Turck USA's Customers Install UHF RFID Solutions in Factories
The factory-automation company developed passive UHF tags and hardware as a longer read-range alternative to its HF RFID solution, so that its customers can track assets and products.
Turck USA's transceivers can read the UHF tags from a distance of up to 6 meters (19.7 feet), compared with only up to 30 inches for the HF tags. With the greater read range, the company reports, users can have multiple tagged items within range of a reader (for example, through a dock door on a forklift), and the tags will be interrogated automatically, thereby saving workers time that they may otherwise spend reading each tag individually using a handheld reader.
The UHF transceivers, which can both read and write to a tag, come in rectangular versions that can be mounted either on a ceiling, on a wall or onto manufacturing equipment. The transceivers are cabled to an RFID IO module—which, in turn, is networked to a computer or programmable logic controller (PLC) via a gateway module. Up to two transceivers can be cabled to a single RFID IO module, which provides power to the transceivers.
The gateway module is available as either a programmable or nonprogrammable unit, and can manage up to 16 transceivers. The nonprogrammable version simply receives the data read by the transceiver, and pushes that information onto the PLC or computer; the PLC can also trigger write commands to the transceiver. A user can then decide whether to integrate that data with a management system, or simply to store it on a PLC. The programmable version, in contrast, can also be configured to provide a higher level of data to the PLC or computer—based on instructions such as issuing an alert in the event that something is not found at its expected location.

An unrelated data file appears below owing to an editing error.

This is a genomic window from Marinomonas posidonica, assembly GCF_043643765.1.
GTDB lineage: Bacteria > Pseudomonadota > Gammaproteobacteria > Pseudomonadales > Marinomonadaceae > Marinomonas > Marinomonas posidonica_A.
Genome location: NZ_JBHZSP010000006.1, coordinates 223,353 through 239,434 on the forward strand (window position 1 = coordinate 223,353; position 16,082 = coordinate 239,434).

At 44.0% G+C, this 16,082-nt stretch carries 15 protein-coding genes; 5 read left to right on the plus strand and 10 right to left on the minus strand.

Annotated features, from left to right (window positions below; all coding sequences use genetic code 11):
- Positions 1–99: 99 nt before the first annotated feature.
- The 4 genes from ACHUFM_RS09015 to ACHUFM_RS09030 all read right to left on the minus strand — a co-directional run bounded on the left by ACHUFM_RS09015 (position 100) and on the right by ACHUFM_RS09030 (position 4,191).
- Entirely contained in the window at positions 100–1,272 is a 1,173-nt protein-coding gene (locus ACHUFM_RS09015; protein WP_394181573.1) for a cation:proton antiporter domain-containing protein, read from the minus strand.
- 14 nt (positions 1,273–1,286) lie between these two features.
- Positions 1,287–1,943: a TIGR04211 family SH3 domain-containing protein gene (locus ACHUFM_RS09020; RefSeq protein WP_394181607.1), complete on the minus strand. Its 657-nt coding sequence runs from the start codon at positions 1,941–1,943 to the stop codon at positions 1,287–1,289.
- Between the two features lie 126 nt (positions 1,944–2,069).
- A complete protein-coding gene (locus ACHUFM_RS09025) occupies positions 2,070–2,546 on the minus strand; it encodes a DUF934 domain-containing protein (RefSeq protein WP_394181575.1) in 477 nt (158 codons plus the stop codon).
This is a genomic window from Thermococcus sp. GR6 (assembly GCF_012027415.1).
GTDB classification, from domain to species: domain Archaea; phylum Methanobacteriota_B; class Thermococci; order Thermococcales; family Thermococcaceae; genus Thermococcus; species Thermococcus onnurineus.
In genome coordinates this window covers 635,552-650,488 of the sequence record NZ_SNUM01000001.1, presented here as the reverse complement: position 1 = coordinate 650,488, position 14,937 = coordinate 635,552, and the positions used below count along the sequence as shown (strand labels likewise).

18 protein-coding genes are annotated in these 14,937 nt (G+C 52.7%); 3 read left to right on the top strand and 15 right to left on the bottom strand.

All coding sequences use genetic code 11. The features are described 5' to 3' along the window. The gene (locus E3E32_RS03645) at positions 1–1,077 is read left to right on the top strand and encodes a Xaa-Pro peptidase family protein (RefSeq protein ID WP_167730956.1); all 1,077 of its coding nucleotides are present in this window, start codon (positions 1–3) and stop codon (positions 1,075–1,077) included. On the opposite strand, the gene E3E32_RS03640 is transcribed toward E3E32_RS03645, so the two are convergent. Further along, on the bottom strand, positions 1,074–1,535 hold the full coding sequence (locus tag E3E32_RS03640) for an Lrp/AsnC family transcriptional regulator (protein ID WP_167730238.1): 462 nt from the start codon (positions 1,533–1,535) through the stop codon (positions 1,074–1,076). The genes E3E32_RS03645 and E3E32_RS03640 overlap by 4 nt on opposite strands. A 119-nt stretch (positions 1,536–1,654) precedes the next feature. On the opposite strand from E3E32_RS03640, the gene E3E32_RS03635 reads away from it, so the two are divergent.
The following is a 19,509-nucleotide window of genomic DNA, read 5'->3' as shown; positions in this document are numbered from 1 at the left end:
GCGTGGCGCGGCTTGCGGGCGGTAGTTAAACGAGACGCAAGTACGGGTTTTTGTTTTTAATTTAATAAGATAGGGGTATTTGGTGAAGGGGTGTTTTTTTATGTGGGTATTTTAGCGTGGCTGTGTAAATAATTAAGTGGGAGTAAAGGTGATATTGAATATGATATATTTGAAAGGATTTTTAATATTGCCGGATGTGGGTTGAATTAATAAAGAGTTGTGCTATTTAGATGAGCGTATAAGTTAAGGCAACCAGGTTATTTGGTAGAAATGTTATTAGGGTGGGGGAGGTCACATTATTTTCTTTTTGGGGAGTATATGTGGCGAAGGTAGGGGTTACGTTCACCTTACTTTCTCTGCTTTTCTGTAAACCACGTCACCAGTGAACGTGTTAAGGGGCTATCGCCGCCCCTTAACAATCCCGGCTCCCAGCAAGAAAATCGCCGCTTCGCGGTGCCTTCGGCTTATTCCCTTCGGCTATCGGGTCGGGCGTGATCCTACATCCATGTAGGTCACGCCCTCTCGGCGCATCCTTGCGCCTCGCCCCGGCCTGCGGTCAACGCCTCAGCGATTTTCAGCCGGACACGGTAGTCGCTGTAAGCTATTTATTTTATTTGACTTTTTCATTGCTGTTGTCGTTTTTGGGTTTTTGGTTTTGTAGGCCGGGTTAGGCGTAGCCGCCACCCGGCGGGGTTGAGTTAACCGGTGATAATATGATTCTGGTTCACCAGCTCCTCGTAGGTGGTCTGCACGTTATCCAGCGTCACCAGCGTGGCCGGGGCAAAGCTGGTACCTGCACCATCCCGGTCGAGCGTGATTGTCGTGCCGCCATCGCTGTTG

Turck's software enables users to store and interpret the read data, and to trigger events, such as writing to tags (whether UHF or HF). "Whatever network protocol being used," Boudjouk states, "we can provide seamless integration."
Some of Turck USA's customers began piloting the UHF technology as long as a year ago, and a few of those pilots have since transitioned into permanent deployments. To date, Boudjouk reports, most users have been automotive manufacturers, though these companies have asked not to be named in this story. Some of Turck USA's customers currently utilizing its HF solutions in other industries, such as pharmaceuticals, may opt to employ passive UHF tags on some of their assets or products. Because there is still interest in using existing HF technology, he says, Turck is continuing to develop HF solutions, with a focus on increasing the range of HF technology up to 1 meter (3.3 feet). In the case of UHF technology, the company intends to offer tags and transceivers in additional sizes, in order to accommodate the required form factors.
Login and post your comment!
Not a member?
Signup for an account now to access all of the features of RFIDJournal.com!
SEND IT YOUR WAY
RFID JOURNAL EVENTS
ASK THE EXPERTS
Simply enter a question for our experts.